Banks around the world have been the target of malware attacks for quite some time now. Criminals continue to step up their game in this department, as fileless malware is starting to become a lot more mainstream as of late. A very troublesome development, to say the least, as it seems impossible to defend against these types of attacks.
Fileless Malware Becomes The New Trend
When one thinks of malware, one often assumes the payload is distributed through a malicious file. In most cases, criminals spread malware through infected email attachments, which has proven to be quite a successful method of attack so far. Despite these initial successes, it remains important for online criminals to come up with new methods to wreak havoc using malware.
Two years ago, researchers came across a peculiar type of malware infection that raised a lot of questions. Kaspersky Lab had their network infected with an unknown type of malware. It was unclear how this infection was even possible, considering there were no malicious files found anywhere on the system. As it turns out, Kaspersky Lab was hit by a fileless malware, as all of its components resided in the memory of the compromised computers. This allowed the infection to remain undetected for quite some time.
Fast forward to today and it appears fileless malware attacks are becoming far more common than anticipated. New research published by Kaspersky Lab shows at least 140 banks and other enterprises across 40 different countries have been affected by fileless malware during recent distribution campaigns. Every single attack against these institutions relies on malware hiding in the physical memory of infected systems, making it near impossible to get rid of the infection in the first place. Dealing with invisible malicious software is a very troublesome development for security researchers.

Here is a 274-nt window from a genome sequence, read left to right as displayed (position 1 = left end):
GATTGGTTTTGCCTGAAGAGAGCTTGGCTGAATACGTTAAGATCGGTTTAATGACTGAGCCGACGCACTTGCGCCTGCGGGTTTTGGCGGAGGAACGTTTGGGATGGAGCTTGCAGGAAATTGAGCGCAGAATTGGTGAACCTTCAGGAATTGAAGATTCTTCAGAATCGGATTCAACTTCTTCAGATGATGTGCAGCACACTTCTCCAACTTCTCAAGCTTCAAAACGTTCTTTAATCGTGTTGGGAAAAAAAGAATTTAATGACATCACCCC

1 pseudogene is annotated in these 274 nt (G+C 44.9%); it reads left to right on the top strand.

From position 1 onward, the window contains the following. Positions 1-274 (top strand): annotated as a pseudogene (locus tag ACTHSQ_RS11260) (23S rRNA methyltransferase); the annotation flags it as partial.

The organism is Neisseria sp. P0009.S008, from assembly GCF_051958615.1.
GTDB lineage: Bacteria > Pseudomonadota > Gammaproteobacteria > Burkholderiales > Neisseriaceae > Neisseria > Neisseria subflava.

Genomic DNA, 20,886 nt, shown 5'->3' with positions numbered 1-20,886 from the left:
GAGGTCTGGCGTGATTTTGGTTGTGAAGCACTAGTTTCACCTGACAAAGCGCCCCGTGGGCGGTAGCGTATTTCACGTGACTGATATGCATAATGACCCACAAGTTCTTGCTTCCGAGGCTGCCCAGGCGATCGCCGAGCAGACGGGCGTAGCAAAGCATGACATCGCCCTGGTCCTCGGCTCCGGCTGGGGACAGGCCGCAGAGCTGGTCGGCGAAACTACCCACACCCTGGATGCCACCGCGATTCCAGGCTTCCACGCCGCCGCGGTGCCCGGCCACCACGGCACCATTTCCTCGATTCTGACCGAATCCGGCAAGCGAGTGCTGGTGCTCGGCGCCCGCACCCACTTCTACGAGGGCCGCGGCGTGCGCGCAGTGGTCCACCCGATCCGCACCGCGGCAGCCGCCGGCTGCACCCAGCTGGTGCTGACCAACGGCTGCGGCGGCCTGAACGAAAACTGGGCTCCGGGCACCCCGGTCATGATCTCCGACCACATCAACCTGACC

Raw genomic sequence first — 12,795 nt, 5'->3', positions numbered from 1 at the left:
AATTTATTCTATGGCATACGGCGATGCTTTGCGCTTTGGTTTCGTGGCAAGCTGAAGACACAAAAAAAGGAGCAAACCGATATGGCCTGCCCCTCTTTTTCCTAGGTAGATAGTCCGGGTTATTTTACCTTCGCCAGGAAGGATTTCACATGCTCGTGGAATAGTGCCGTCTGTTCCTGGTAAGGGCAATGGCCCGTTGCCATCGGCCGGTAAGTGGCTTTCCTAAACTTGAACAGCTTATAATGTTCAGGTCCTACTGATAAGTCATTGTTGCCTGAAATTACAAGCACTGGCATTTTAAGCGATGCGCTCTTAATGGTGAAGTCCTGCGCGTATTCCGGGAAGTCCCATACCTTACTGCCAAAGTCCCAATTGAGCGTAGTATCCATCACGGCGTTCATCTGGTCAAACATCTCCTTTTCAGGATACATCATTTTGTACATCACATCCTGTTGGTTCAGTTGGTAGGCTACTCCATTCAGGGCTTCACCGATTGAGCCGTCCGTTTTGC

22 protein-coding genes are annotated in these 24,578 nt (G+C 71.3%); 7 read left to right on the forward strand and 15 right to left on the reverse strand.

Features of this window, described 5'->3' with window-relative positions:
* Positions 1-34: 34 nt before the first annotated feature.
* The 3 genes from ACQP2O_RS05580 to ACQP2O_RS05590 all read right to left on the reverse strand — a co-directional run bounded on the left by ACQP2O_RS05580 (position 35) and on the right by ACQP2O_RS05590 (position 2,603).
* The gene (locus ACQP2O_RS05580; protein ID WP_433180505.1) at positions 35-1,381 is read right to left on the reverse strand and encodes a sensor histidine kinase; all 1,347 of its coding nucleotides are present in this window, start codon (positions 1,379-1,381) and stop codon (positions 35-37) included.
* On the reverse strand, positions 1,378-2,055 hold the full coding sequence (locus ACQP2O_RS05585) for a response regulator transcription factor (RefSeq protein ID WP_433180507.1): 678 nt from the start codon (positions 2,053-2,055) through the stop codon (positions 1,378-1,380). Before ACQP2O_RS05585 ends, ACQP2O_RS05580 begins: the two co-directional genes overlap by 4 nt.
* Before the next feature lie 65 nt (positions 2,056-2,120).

To make matters even worse, this fileless malware is injected into the computer’s memory through widely used administrative tools. PowerShell and Metasploit are the two primary distribution methods, for the time being. Unfortunately, banks are not adequately prepared for this method of attack, which is exactly why criminals are going after financial institutions in the first place. The bigger question is what can be done to nip this attack in the bud, albeit that remains somewhat unclear at this stage.
One silver lining in all of this is how the Kaspersky Labs researchers obtained an intact sample of the fileless malware while it was residing in an infected computer’s physical memory. After analyzing this sample, it became clear this fileless malware was used to harvest passwords of system administrators and those engineers who have remote administration access to network-connected machines.
For the time being, security researchers remain uncertain as to how the malware takes hold in the first place. Remote injection attacks or exploits targeting popular online content management applications is one potential attack vector. More information regarding fileless malware will be provided in the coming months, as it will take quite some time to analyze this new threat.
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